Most magmeter problems stem from installation issues. I’ve known many companies to install magnetic flow meters without the minimum requirements or instructions.
When they complained about accuracy, the field techs would find out that someone installed the meters incorrectly or in applications that wouldn’t support them.
People, follow the directions if you want the meter to work the way it should. You have no one but yourselves to blame if you don’t.
The Basics of Installing Magnetic Flow Meters
You won’t find any mysteries here. You need a minimum inlet and outlet run, a filled pipe, and a product with the minimum conductivity needed for your type of magnetic flow meter. And that covers most magmeters out there.
You might say, really? That’s it? Well, what if I tell you even today you can find “bad” magmeters in processes trying to measure non-conductive products? Yup. Believe it.
Now that you have an idea of how little it takes, let’s fill in those basics with some details. Before I do, you should know that these conditions can vary by vendor and model, so double check before installing.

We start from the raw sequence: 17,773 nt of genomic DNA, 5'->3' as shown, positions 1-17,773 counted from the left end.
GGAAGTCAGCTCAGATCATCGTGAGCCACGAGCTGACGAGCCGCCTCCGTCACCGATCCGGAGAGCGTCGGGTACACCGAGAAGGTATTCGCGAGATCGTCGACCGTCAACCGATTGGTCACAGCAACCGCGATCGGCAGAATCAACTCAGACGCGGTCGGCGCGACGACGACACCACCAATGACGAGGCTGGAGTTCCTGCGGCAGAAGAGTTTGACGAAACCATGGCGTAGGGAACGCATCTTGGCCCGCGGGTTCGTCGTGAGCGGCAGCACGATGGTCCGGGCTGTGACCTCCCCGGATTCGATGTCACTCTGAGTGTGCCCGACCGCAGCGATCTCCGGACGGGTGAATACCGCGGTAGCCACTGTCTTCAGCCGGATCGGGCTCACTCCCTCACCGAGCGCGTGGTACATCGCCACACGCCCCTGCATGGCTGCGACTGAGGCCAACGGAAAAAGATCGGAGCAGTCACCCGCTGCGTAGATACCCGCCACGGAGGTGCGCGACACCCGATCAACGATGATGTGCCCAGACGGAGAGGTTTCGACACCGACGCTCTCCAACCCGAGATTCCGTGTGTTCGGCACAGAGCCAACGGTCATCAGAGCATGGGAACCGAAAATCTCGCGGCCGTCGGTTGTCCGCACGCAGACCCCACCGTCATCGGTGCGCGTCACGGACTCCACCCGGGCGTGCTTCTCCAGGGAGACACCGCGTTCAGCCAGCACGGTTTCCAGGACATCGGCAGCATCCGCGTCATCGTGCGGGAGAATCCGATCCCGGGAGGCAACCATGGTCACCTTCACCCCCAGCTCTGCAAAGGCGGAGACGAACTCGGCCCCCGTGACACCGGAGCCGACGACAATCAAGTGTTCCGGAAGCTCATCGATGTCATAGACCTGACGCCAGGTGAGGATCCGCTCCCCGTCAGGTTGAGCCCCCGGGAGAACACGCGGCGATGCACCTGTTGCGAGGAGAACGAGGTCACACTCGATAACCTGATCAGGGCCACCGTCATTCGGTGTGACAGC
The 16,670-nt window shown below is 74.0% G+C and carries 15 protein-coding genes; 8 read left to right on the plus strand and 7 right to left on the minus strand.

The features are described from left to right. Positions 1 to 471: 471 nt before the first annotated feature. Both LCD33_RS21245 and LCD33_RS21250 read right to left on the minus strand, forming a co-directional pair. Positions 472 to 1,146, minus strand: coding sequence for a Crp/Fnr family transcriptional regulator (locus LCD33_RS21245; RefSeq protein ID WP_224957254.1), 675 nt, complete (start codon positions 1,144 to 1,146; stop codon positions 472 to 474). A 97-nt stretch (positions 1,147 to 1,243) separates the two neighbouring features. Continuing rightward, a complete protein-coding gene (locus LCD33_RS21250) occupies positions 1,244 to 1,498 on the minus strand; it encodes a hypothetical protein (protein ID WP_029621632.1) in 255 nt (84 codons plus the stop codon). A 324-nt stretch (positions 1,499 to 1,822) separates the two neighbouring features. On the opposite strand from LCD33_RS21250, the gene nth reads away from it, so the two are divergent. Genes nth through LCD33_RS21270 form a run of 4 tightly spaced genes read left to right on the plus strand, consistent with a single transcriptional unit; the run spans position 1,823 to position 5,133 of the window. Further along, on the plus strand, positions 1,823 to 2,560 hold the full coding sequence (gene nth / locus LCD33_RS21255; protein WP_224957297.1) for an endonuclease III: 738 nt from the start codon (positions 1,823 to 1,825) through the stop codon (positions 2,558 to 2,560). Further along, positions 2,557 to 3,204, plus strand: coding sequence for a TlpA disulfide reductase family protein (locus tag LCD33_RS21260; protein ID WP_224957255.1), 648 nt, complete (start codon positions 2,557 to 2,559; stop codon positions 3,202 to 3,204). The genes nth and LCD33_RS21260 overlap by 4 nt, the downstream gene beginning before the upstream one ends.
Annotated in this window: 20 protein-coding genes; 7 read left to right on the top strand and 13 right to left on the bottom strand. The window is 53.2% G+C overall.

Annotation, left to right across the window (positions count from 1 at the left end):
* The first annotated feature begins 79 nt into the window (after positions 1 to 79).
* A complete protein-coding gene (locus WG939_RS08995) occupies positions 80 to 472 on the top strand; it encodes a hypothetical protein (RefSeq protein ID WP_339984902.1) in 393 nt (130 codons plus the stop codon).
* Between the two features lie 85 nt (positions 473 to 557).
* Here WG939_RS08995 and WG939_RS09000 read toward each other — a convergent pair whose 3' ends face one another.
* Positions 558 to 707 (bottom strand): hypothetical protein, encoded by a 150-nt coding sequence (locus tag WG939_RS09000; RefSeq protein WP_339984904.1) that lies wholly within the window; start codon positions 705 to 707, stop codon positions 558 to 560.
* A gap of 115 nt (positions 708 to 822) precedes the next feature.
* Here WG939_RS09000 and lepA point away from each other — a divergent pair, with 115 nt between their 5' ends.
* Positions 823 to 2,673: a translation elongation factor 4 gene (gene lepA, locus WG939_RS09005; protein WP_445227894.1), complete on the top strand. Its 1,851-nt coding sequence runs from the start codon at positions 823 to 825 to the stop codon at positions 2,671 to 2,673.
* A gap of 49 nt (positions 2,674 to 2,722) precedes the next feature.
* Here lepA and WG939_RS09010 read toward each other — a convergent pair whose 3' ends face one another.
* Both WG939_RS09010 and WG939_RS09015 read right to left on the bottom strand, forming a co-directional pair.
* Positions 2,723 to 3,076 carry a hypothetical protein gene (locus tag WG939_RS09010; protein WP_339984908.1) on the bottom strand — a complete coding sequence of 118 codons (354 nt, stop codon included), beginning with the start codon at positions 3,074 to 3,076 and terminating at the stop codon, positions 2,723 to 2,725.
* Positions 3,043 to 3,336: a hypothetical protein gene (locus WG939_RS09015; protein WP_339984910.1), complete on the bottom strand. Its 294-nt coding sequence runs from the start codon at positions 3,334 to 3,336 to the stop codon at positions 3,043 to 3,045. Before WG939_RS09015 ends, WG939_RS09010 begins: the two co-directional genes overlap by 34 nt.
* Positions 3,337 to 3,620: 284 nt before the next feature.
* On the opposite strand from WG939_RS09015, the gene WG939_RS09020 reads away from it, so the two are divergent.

You can also read our Product Review on Picomag here.
Requirements for Magmeters
- The market standard for minimum conductivity seems to hover around five micro-siemens per centimeter, although you can find devices above and below that standard.
- Magnetic flow meters like for you to install them vertically with the flow going up. That way, you always have the pipe full or empty.
- You can install them horizontally, just make sure you install the transmitter correctly. For high temperatures, you should install it upside down.
- You’ll find different recommendations on inlet and outlet runs, but you often see at least five times the diameter before the flow meter and two times after.
New Magnetic Flow Meter Offerings
Some vendors offer magnetic flow meters that supposedly work without inlet and outlet runs. That sounds good because then you can fit the magnetic flow meter almost anywhere in your plant! However, check the fine print on the datasheet, and you’ll often find a lower accuracy than usual.
Other vendors claim their magnetic flow meters measure flow in partially filled pipes. If someone out there has such a meter working on a partially filled pipe, then please share your thoughts about it in the comments below. We’d love to know more about it!
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To know more about magnetic flow meters, you can get in touch with our engineers!